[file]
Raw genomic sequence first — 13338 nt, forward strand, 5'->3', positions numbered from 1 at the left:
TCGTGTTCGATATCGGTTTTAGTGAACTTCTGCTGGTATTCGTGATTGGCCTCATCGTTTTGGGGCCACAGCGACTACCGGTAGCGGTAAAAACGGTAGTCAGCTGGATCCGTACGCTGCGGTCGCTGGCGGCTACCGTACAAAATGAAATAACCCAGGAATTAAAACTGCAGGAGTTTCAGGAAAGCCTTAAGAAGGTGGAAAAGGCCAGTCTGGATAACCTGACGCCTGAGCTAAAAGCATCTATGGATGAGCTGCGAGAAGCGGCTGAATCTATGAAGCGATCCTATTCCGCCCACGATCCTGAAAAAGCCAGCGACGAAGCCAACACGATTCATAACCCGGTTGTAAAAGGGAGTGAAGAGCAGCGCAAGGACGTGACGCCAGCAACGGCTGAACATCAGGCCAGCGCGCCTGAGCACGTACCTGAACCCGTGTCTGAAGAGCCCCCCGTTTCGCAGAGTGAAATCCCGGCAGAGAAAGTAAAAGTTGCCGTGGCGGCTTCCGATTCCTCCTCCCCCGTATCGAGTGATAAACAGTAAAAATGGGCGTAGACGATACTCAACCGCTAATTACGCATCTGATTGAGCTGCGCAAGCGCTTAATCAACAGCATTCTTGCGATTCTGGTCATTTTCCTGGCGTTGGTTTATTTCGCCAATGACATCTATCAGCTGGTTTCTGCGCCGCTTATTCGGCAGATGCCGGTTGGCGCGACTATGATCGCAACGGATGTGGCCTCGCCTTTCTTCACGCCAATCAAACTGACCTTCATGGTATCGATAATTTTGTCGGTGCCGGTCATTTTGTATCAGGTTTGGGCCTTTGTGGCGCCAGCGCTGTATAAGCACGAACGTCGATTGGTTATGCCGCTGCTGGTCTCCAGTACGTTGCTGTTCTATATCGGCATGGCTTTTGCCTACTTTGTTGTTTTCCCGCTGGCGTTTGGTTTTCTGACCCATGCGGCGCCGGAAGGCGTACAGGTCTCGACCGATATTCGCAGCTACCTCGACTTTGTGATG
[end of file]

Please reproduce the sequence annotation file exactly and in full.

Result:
Raw genomic sequence first — 13338 nt, forward strand, 5'->3', positions numbered from 1 at the left:
TCGTGTTCGATATCGGTTTTAGTGAACTTCTGCTGGTATTCGTGATTGGCCTCATCGTTTTGGGGCCACAGCGACTACCGGTAGCGGTAAAAACGGTAGTCAGCTGGATCCGTACGCTGCGGTCGCTGGCGGCTACCGTACAAAATGAAATAACCCAGGAATTAAAACTGCAGGAGTTTCAGGAAAGCCTTAAGAAGGTGGAAAAGGCCAGTCTGGATAACCTGACGCCTGAGCTAAAAGCATCTATGGATGAGCTGCGAGAAGCGGCTGAATCTATGAAGCGATCCTATTCCGCCCACGATCCTGAAAAAGCCAGCGACGAAGCCAACACGATTCATAACCCGGTTGTAAAAGGGAGTGAAGAGCAGCGCAAGGACGTGACGCCAGCAACGGCTGAACATCAGGCCAGCGCGCCTGAGCACGTACCTGAACCCGTGTCTGAAGAGCCCCCCGTTTCGCAGAGTGAAATCCCGGCAGAGAAAGTAAAAGTTGCCGTGGCGGCTTCCGATTCCTCCTCCCCCGTATCGAGTGATAAACAGTAAAAATGGGCGTAGACGATACTCAACCGCTAATTACGCATCTGATTGAGCTGCGCAAGCGCTTAATCAACAGCATTCTTGCGATTCTGGTCATTTTCCTGGCGTTGGTTTATTTCGCCAATGACATCTATCAGCTGGTTTCTGCGCCGCTTATTCGGCAGATGCCGGTTGGCGCGACTATGATCGCAACGGATGTGGCCTCGCCTTTCTTCACGCCAATCAAACTGACCTTCATGGTATCGATAATTTTGTCGGTGCCGGTCATTTTGTATCAGGTTTGGGCCTTTGTGGCGCCAGCGCTGTATAAGCACGAACGTCGATTGGTTATGCCGCTGCTGGTCTCCAGTACGTTGCTGTTCTATATCGGCATGGCTTTTGCCTACTTTGTTGTTTTCCCGCTGGCGTTTGGTTTTCTGACCCATGCGGCGCCGGAAGGCGTACAGGTCTCGACCGATATTCGCAGCTACCTCGACTTTGTGATG